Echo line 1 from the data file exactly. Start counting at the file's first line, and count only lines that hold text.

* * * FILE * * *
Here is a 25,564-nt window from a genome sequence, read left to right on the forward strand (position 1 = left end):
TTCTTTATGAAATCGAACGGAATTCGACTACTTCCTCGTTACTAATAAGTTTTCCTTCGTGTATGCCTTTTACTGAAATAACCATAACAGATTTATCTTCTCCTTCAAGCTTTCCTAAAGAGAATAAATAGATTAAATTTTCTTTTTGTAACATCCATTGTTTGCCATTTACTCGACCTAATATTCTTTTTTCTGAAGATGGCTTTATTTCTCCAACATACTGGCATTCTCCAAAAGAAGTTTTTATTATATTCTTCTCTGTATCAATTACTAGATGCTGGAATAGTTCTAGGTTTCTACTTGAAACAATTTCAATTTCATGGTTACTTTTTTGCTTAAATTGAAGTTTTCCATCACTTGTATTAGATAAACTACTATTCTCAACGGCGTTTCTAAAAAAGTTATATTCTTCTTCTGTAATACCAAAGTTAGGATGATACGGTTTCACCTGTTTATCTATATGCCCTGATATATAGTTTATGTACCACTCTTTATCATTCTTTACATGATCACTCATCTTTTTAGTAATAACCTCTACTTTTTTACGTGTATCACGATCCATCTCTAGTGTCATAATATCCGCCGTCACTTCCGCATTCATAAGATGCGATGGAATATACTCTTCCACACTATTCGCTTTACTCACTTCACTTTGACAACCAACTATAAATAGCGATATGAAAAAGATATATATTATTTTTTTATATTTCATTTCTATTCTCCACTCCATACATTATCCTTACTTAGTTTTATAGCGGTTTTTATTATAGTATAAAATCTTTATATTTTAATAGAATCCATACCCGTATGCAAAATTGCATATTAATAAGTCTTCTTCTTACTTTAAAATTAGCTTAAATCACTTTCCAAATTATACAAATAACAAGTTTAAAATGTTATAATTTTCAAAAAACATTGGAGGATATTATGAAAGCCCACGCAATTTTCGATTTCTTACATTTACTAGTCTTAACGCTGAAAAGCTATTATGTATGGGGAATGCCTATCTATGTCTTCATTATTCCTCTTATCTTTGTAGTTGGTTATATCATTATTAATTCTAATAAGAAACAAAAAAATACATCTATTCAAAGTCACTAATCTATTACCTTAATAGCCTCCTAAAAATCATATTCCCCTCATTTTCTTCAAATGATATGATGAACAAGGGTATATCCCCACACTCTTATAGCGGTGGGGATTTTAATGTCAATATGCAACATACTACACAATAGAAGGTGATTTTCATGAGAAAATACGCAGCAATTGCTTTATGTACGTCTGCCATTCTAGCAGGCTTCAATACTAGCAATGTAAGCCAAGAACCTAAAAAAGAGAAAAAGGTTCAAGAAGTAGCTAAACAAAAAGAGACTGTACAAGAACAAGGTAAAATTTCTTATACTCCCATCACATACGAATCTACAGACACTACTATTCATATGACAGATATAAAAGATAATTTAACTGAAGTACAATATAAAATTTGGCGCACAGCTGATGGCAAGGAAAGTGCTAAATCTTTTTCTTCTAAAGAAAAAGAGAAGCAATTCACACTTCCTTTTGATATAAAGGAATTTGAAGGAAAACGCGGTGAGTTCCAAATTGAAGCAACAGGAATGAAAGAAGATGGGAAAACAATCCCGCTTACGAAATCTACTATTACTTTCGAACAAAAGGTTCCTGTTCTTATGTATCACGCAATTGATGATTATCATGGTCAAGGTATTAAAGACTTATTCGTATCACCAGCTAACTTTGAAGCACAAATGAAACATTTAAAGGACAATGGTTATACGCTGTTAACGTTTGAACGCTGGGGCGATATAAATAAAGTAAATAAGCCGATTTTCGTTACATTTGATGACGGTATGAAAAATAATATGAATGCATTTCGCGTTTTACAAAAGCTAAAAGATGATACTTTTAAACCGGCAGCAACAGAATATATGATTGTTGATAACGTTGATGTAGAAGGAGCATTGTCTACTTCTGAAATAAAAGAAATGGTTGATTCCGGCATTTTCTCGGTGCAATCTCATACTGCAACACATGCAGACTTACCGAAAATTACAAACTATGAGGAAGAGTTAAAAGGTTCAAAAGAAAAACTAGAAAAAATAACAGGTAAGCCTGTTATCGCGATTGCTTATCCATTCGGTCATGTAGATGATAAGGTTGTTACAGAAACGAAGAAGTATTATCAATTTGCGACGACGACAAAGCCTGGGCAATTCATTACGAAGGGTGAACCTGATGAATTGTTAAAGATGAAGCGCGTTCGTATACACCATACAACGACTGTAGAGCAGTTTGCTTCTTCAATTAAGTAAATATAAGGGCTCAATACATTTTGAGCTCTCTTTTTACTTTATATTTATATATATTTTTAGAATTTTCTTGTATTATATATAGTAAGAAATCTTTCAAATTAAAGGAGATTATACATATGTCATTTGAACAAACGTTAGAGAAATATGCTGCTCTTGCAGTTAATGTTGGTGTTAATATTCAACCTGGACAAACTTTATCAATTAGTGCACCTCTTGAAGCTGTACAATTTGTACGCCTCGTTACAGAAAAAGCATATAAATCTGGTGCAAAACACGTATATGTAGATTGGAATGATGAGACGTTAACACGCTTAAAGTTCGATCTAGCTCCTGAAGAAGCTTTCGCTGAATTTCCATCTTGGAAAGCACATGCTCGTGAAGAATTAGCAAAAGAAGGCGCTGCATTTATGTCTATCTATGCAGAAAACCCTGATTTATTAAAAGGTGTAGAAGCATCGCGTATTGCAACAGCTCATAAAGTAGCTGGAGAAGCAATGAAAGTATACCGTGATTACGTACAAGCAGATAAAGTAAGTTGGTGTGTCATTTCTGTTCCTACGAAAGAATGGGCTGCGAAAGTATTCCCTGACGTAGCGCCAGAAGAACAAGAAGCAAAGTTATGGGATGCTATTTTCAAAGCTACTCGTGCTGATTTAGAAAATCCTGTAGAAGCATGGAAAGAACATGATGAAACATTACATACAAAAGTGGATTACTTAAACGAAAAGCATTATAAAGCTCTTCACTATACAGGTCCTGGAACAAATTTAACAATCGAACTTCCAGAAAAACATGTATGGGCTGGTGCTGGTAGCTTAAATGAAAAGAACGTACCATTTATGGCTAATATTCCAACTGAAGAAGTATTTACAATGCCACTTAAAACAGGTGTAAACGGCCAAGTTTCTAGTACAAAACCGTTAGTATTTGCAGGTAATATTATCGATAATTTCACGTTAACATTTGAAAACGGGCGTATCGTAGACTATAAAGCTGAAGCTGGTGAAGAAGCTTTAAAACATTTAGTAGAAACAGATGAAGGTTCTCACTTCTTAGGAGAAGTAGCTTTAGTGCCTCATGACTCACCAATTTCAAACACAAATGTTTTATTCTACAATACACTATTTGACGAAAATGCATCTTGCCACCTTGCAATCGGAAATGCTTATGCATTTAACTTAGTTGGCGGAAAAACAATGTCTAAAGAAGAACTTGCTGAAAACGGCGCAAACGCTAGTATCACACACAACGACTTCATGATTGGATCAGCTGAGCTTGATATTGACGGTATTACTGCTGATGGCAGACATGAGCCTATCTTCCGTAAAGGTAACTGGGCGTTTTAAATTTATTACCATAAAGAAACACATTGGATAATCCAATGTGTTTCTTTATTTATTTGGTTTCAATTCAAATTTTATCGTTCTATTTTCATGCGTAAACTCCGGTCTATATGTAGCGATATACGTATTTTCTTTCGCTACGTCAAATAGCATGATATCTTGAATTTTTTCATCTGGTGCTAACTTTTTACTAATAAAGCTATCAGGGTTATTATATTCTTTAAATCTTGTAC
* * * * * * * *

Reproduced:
Here is a 25,564-nt window from a genome sequence, read left to right on the forward strand (position 1 = left end):